By Vince Cooper

WHILST Ray Wilson wasn’t one of the bigger characters in the 1966 World Cup winning team, and also wasn’t one of those who continued to be involved in the game after his playing career was over, his pace, tackling ability and efficiency were undoubtedly major factors in that side’s success.

At 31-years-old Wilson was the oldest member of the team on duty in the final and, along with Bobby Charlton and Bobby Moore, one of only three holdovers from the team which had played in the previous finals in Chile four years before and he brought experience to the side. He also bought an uncanny knack for suddenly appearing on a winger’s shoulder just as he was about to cross and whipping the ball away from him

Wilson retired from the game just five years after the big day at Wembley and spent the rest of his life running the funeral home he part-owned, barely making a ripple in the football world again until passing away in 2018 at the age of 83.

Ramon Wilson (the unusual first name comes from his mother’s adoration of Spanish film star Ramon Navarro) was born in Shirebrook, Derbyshire in 1934. His mother left the family home when he was three and returned three years later with a new husband to raise him.

Unhappy with life at home, 13-year-old Ray ran away and he was missing for six weeks before finally returning and settling down.

Ray (he soon shortened the name to avoid ridicule from schoolmates) first started out in football as an inside-left for his school before, because he was one of the smallest members of the team, he was switched to the left wing in order to, as he said; “Keep me away from the hard knocks that inside-forwards often have to take”.

When he started playing for Langworth Junction Boys’ Club he had moved back to inside-left with ‘the occasional game at left-half’.

Moving up to all-age football Wilson started playing for Langworth Junction Imps but it was a school teacher who brought him to the attention of Roy Goodall, trainer at Huddersfield Town. Invited to play for the Leeds Road club’s third team (at left half) he was shocked by the pace which was ‘three times anything I had ever been used to’. Despite this he impressed manager Andy Beattie enough that he was invited to join the groundstaff. There his jobs, like all apprentices, included clearing the terraces, tidying up the pitch and cleaning the boots of the first-teamers.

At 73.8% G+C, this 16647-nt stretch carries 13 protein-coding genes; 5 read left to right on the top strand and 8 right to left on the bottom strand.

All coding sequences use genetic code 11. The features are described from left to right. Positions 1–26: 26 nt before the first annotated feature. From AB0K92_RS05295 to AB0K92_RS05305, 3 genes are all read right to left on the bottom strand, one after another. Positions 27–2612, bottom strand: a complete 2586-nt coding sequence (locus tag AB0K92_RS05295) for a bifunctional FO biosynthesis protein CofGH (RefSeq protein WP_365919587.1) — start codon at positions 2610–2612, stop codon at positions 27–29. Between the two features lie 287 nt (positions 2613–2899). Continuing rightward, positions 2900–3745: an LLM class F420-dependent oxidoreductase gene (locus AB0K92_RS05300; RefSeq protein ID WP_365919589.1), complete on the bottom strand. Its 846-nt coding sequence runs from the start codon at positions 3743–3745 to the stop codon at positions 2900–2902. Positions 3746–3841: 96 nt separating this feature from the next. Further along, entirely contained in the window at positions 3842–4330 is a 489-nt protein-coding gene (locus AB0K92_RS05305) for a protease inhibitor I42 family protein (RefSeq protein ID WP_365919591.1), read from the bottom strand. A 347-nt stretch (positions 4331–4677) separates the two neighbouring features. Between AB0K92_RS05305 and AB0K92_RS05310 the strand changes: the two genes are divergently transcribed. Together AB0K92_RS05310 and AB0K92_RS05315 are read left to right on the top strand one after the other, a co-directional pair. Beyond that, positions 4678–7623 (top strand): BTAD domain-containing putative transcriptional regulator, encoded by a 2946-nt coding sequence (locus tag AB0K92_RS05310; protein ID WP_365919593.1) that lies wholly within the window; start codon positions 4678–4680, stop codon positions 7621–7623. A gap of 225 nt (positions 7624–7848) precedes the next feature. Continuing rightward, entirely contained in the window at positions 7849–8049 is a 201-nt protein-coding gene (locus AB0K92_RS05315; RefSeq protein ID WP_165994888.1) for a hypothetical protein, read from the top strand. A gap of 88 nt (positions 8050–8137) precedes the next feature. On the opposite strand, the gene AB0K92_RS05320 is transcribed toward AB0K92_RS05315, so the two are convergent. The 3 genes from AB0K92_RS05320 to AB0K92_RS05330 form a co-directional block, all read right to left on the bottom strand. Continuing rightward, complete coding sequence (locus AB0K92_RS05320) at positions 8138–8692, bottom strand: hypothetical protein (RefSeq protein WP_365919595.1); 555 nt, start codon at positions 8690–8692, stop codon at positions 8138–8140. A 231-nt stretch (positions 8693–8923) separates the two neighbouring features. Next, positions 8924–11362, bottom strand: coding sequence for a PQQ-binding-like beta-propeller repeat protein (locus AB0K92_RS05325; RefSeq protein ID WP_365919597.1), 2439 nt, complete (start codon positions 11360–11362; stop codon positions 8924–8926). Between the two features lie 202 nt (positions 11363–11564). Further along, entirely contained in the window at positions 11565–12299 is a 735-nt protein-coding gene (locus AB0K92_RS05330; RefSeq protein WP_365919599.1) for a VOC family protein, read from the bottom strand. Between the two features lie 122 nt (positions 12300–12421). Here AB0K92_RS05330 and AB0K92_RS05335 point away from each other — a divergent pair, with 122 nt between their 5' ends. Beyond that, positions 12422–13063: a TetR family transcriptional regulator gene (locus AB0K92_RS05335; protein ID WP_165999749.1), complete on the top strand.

Wilson, who had left school with no qualifications, gave up his job as a railway fireman and moved to Yorkshire but, mostly playing on the left wing he struggled, making little progress and was seriously considering giving up the game.

Called up for National Service in a Field Regiment of the Royal Artillery, Wilson was posted to Egypt and disliked it so much that he later had a tattoo on his arm saying ‘Egypt Never Again’.

Now 20, he returned to Huddersfield although he was unsure whether the club actually wanted him. On his first day back he was asked to fill in at left-back during a midweek practice match . Manager Beattie was impressed and decided that the switch should become permanent although Wilson initially wasn’t happy with the move.

The player struggled at first with the positional change and he would later say that he; “Began to despair of ever making a success of the new role”. He would later admit that he again seriously considered quitting the game until sitting down with Beattie who instilled some self-belief and persuaded him to ‘give this full-back role a real try’.

With help from his manager and Goodall, both former international full-backs themselves along with reserve team manager Bill Shankly, Wilson gradually took to the new role and when still an amateur he was given his first-team debut in October 1955 at Old Trafford against champions-to-be Manchester United where his direct opponent was England international Johnny Berry.

Town lost Wilson’s first match 3-0 and struggled throughout the campaign before eventually suffering relegation. The full back made just a handful of starts that year and was still clearly learning his new position.

Wilson married Patricia Lumb in 1956 and in November Bill Shankly took over from Beattie as Huddersfield boss (in a typically bullish comment he would later call the player who he gave a full-time contract to ‘the best left-back in the business’) and although the club, hampered by financial restraints, found it hard to escape the second division, he was now comfortable in his position and quickly became a key member of the line-up.

The ‘Match of the Year’